(From The Secret Map)
By Simon Slater
We travel for many reasons.
We want to escape our daily routine. We want to see the world and how others live. Some of us go for an extended holiday while others wish to challenge themselves by living on a frugally and taking the road less traveled.
On a recent trip to Cambodia, I desired to do all of the above. I left with lighter pockets but spiritually richer. Here are ten things that Cambodia taught me in the school of life.
1. BE YOUR OWN GUIDE –
Do a little planning – or don’t. You’ll meet plenty of people along the way to help guide your decisions, and the best ones usually come from gut instinct. Too many of us are rushing about from A to B without stopping to smell the lotus flowers. Slow down. Loosen your schedule. Play by your rules and don’t do what you think your supposed to be doing, go with what feels right.
Too many of us are programmed by society to organize every last detail, making sure everything is perfect. Well, travel, much like life, is never smooth sailing. Things will go wrong so learn from your mistakes or misfortunes -they will make you stronger and wiser.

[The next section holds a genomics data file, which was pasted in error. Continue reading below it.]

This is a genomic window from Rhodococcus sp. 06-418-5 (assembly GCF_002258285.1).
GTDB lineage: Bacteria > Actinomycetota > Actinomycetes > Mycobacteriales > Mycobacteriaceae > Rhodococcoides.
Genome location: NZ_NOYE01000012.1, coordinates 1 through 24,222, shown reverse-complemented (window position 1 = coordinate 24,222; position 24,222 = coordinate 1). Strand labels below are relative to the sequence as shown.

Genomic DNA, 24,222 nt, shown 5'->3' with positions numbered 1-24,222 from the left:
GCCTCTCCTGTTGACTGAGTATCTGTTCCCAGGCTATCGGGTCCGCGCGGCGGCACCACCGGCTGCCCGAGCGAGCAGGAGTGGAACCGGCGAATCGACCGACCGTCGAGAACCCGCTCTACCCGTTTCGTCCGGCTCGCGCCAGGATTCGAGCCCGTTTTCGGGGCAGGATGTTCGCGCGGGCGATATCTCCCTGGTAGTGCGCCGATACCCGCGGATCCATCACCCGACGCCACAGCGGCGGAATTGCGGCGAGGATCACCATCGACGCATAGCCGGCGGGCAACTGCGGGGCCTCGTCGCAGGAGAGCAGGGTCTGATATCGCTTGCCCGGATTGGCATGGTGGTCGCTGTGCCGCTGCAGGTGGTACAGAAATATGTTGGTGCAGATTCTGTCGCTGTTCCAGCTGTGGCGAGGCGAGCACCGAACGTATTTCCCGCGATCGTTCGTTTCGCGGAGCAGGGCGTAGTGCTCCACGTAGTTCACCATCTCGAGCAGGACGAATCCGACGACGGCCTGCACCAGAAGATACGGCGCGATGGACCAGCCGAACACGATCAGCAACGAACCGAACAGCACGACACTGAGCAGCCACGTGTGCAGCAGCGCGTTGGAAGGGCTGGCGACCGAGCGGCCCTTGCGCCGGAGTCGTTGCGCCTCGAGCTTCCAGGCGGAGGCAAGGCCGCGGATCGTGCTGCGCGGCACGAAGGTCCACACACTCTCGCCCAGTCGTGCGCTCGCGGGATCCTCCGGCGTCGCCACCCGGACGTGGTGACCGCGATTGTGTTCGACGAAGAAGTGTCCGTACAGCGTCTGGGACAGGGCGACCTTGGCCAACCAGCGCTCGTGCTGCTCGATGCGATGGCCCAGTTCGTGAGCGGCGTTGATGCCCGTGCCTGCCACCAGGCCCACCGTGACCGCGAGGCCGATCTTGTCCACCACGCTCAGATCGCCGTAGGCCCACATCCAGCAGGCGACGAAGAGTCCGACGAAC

2. SHARE YOUR PASSION – At a guesthouse I met a young man named Jacob. Instead of the typical “What do you do?” he asked me “What’s your passion?”. We shared with each other one of our interests, mine photography, his drawing and painting. When the guesthouse owners knew what we did, Jacob was commissioned to design his first mural for them, and I was tasked to document the process.
Over the course of five weeks, I saw an incredible amount of creative talent emerge from people both individually and collaboratively. Showing your talent not only displays it to the world, but the sharing of it encourages you to up your game.
The merging of different crafts as people create together creates new forms of expression, and can create a ripple effect, inspiring others and even forming communities. Otres Beach on the south coast of Cambodia one such community of artistically minded foreigners forging an alternative society for themselves outside of their previous ones made for them.